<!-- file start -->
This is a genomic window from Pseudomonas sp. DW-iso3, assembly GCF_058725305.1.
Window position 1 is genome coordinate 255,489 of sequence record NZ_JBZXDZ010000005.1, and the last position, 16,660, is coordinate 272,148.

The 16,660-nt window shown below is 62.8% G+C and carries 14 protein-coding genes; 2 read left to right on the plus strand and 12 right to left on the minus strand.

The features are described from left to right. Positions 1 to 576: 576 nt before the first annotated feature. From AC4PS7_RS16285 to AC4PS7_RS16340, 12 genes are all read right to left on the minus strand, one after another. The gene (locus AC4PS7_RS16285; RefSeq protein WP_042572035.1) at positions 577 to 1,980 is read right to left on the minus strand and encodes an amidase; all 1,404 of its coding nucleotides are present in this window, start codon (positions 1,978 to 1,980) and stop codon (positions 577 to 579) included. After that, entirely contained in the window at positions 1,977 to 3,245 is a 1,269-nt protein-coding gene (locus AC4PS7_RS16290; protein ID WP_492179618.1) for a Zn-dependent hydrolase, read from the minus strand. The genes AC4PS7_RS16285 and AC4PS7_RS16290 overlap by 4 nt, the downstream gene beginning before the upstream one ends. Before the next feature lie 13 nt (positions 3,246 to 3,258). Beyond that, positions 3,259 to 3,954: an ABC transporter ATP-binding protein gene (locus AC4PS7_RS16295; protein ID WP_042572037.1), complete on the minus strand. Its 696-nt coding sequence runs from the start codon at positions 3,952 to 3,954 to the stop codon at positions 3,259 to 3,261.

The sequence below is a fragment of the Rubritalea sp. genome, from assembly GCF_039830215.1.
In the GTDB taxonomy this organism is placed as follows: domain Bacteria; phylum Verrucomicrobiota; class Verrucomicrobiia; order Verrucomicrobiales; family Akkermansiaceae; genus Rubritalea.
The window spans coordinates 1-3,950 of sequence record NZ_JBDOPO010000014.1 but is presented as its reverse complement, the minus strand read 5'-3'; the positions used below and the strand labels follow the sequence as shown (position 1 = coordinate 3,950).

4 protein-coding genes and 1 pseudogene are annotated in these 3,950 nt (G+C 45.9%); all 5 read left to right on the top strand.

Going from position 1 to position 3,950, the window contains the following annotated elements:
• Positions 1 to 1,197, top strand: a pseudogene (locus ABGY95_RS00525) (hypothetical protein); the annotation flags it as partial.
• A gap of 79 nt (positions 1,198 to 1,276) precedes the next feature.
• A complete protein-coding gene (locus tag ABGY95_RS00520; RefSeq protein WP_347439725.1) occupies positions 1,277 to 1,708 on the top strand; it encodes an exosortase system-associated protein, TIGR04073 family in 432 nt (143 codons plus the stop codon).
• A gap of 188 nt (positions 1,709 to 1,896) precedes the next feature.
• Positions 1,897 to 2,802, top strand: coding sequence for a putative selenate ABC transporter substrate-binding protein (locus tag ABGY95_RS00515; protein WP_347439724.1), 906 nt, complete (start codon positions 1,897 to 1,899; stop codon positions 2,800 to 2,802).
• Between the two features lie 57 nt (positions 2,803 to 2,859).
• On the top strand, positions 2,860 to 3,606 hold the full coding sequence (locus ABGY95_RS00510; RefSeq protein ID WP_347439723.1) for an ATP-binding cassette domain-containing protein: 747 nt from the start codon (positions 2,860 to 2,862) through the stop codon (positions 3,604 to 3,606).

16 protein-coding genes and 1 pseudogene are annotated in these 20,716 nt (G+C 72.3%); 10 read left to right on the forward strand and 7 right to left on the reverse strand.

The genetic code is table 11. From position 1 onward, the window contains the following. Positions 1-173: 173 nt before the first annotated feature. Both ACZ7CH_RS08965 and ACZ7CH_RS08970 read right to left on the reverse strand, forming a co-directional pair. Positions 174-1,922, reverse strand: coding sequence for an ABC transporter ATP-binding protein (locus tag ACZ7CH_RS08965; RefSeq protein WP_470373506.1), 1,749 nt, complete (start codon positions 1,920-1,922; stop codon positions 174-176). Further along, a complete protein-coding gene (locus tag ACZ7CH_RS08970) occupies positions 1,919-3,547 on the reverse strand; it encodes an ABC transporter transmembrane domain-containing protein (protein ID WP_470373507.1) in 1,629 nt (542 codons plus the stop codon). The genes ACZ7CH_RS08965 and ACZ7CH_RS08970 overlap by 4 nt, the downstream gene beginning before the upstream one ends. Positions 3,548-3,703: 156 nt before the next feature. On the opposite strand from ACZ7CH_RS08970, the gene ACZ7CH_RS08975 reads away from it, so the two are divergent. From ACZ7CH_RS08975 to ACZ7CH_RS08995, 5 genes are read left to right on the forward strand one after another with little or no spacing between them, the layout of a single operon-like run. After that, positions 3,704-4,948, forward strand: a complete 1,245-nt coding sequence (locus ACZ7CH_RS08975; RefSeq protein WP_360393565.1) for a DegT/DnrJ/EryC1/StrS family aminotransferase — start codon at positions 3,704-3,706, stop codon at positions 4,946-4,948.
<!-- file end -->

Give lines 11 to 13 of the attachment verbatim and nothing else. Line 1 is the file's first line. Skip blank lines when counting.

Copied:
• A gap of 79 nt (positions 1,198 to 1,276) precedes the next feature.
• A complete protein-coding gene (locus tag ABGY95_RS00520; RefSeq protein WP_347439725.1) occupies positions 1,277 to 1,708 on the top strand; it encodes an exosortase system-associated protein, TIGR04073 family in 432 nt (143 codons plus the stop codon).
• A gap of 188 nt (positions 1,709 to 1,896) precedes the next feature.